Today, Boehler is entering her 34th year with CommuniCare, now as the Director of Perinatal Services.  CommuniCare now has the largest Medicaid obstetrics program in the country.  At a time when other community health centers are dropping their midwifery programs, says Boehler, CommuniCare’s team is delivering around 600 babies a year.  She estimates that her team there has delivered around 18,000 babies in the last three decades; she has personally delivered around 3,500 babies. Her department includes seven midwives, a registered dietician, two social workers, a lactation counselor, three full-time health educators, and three case managers. 

“It’s com-pre-hen-sive,” Boehler emphasized. Expectations around birth in her 100 percent low-income, 60 percent Spanish-speaking-only patient population have gone up dramatically, Boehler explained. “Women expect to have a midwife, to have a water birth, to have labor support, to have their babies stay with them,” and women anticipate birth being a “sacred event.” Boehler's vision more than 30 years ago of what a hospital birth should be is now the level of care her patients assume they will receive.

CONTINUING CONCERNS

Although any pregnant woman in California can now obtain prenatal care, most states do not provide prenatal coverage to undocumented women. California extended its Medi-Cal services to provide prenatal services to all pregnant women through a policy mechanism called Presumptive Eligibility, in which providers may assume a pregnant woman will qualify for Medi-Cal based on her self-reported income. Providers may then provide services on the expectation that the patient will apply for Medi-Cal within a specified time period. Several other states have implemented an amendment to the Children’s Health Insurance Program (CHIP) within their state, extending coverage to unborn children, which allows any expectant mother to enroll an unborn child in CHIP and thereby receive prenatal and labor and delivery services.  Multiple states continue to deny any prenatal services to unauthorized women. Although Boehler and her team do not ask about immigration status, Boehler believes a high percentage of her patients are unauthorized. She also contends that immigration status should not affect coverage; prenatal care is necessary to reduce the risk of birth complications and to assure maternal and fetal health before, during, and after birth.

And, says Boehler, prenatal coverage is not enough. “They’re not insured,” she repeated. “They’re insured for their pregnancy, but we give this super detailed comprehensive prenatal care—so, what if we discovered a heart defect? They can’t get the follow-up care,” Boehler said, adding that the US needs to provide “coverage for everybody that is working in the United States, not just people that have a social security number. Our patients are working. They deserve health care. It’s a basic human right.”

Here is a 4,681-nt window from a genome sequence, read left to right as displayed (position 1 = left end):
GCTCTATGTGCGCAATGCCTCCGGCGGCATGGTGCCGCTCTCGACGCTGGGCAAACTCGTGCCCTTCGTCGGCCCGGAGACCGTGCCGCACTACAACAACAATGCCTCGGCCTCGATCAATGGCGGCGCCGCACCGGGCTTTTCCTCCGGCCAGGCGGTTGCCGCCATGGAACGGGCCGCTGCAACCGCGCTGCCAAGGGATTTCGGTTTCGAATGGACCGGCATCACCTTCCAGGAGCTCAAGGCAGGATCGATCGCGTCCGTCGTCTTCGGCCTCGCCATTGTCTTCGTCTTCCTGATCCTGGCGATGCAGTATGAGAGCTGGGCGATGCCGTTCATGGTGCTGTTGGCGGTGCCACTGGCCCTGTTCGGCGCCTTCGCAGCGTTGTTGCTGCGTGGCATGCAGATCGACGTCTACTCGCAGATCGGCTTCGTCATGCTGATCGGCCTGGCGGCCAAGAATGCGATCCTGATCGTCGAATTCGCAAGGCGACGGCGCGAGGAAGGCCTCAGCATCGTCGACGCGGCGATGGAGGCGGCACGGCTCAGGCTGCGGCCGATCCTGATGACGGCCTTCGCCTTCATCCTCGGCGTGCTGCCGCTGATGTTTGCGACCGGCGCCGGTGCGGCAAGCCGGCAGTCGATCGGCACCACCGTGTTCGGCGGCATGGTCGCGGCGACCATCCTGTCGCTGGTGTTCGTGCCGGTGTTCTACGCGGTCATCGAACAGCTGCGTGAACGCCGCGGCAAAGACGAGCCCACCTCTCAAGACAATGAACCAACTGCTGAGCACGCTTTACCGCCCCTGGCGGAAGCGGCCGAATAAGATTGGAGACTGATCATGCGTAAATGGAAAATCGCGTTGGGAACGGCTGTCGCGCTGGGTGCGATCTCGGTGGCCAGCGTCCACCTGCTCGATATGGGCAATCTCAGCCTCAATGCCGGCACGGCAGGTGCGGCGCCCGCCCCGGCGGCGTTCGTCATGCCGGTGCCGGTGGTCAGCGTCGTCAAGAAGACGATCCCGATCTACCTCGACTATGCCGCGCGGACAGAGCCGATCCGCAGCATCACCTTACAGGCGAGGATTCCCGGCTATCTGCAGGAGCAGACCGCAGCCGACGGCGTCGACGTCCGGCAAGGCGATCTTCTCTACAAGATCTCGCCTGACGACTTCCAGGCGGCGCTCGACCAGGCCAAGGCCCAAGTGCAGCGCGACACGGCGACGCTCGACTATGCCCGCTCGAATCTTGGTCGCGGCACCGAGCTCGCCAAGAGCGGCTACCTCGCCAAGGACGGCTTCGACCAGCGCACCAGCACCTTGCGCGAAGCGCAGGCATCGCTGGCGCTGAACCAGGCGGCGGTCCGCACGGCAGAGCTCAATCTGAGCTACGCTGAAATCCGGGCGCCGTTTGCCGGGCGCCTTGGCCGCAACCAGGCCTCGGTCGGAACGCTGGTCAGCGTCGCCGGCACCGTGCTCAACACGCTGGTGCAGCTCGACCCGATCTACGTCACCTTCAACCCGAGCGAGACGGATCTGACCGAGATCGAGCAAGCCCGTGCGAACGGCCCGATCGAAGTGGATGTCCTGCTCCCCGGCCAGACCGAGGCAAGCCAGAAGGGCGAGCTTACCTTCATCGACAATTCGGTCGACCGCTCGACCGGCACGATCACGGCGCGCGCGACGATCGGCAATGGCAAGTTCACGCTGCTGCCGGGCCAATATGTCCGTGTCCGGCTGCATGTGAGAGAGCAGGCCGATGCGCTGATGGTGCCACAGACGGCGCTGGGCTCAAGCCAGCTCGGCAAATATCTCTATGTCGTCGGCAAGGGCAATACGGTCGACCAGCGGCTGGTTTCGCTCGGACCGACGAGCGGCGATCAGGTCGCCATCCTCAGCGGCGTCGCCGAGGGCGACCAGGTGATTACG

FUTURE ENDEAVORS

Boehler continues to forge ahead in replicating the homebirth experience in the hospital. In January 2015, CommuniCare launched a home visit component. “When you do a home visit, you get a depth of information that you just wouldn’t otherwise. I’ve been trying to get it back for many, many years,” she explained. The program doesn’t have a template to follow; Boehler is just “making it up,”—a style of innovation she contends is the only reason she’s gotten so far.

“If we waited for all the causes and conditions to be right, and weren’t motivated as, ‘this is the right thing to do it, let’s do it, and we’ll figure it out as we go,’ we wouldn’t have done anything,” Boehler contends. “Nobody was paying for births for those women when they started.”

She calls this enthusiasm a big component of her personal style: “I ready, fire, and then I aim.”  Boehler’s footprint can be seen throughout CommuniCare’s prenatal programs, and she says CommuniCare’s footprint is equally important in her own personal life: “I’m having so much fun. Why would I leave?”

30 CLINICIANS MAKING A DIFFERENCE is a project celebrating Migrant Clinicians Network's 30th anniversary through the life stories of 30 clinicians making a difference in migrant health. Learn more about Migrant Clinicians Network.